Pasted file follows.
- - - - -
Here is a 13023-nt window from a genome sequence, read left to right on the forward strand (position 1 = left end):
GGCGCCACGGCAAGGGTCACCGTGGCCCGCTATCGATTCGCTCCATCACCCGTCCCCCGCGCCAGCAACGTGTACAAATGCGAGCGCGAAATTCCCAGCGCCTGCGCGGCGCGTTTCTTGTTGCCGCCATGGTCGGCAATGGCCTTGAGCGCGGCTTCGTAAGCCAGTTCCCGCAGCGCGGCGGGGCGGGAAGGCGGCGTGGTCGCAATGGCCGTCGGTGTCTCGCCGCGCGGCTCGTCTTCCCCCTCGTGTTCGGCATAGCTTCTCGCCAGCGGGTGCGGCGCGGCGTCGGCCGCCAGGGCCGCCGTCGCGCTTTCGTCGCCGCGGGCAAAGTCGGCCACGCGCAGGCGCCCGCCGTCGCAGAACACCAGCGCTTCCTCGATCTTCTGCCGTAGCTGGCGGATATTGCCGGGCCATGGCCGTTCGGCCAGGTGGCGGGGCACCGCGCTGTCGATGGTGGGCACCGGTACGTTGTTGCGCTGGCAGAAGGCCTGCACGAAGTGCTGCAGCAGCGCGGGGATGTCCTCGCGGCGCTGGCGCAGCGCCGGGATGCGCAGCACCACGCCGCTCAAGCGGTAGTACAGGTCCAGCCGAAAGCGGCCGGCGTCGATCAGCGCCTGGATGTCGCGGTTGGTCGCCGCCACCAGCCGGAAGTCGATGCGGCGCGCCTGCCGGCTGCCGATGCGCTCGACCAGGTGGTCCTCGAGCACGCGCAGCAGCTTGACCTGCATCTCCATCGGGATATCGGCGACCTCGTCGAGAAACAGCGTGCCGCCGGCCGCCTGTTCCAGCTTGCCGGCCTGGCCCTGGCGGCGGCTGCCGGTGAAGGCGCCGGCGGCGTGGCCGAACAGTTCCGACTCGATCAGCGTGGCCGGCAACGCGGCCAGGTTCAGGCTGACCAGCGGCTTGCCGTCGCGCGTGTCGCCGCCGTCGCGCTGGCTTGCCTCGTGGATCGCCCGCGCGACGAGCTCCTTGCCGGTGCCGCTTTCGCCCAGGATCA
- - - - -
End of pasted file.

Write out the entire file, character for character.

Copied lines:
Here is a 13023-nt window from a genome sequence, read left to right on the forward strand (position 1 = left end):
GGCGCCACGGCAAGGGTCACCGTGGCCCGCTATCGATTCGCTCCATCACCCGTCCCCCGCGCCAGCAACGTGTACAAATGCGAGCGCGAAATTCCCAGCGCCTGCGCGGCGCGTTTCTTGTTGCCGCCATGGTCGGCAATGGCCTTGAGCGCGGCTTCGTAAGCCAGTTCCCGCAGCGCGGCGGGGCGGGAAGGCGGCGTGGTCGCAATGGCCGTCGGTGTCTCGCCGCGCGGCTCGTCTTCCCCCTCGTGTTCGGCATAGCTTCTCGCCAGCGGGTGCGGCGCGGCGTCGGCCGCCAGGGCCGCCGTCGCGCTTTCGTCGCCGCGGGCAAAGTCGGCCACGCGCAGGCGCCCGCCGTCGCAGAACACCAGCGCTTCCTCGATCTTCTGCCGTAGCTGGCGGATATTGCCGGGCCATGGCCGTTCGGCCAGGTGGCGGGGCACCGCGCTGTCGATGGTGGGCACCGGTACGTTGTTGCGCTGGCAGAAGGCCTGCACGAAGTGCTGCAGCAGCGCGGGGATGTCCTCGCGGCGCTGGCGCAGCGCCGGGATGCGCAGCACCACGCCGCTCAAGCGGTAGTACAGGTCCAGCCGAAAGCGGCCGGCGTCGATCAGCGCCTGGATGTCGCGGTTGGTCGCCGCCACCAGCCGGAAGTCGATGCGGCGCGCCTGCCGGCTGCCGATGCGCTCGACCAGGTGGTCCTCGAGCACGCGCAGCAGCTTGACCTGCATCTCCATCGGGATATCGGCGACCTCGTCGAGAAACAGCGTGCCGCCGGCCGCCTGTTCCAGCTTGCCGGCCTGGCCCTGGCGGCGGCTGCCGGTGAAGGCGCCGGCGGCGTGGCCGAACAGTTCCGACTCGATCAGCGTGGCCGGCAACGCGGCCAGGTTCAGGCTGACCAGCGGCTTGCCGTCGCGCGTGTCGCCGCCGTCGCGCTGGCTTGCCTCGTGGATCGCCCGCGCGACGAGCTCCTTGCCGGTGCCGCTTTCGCCCAGGATCA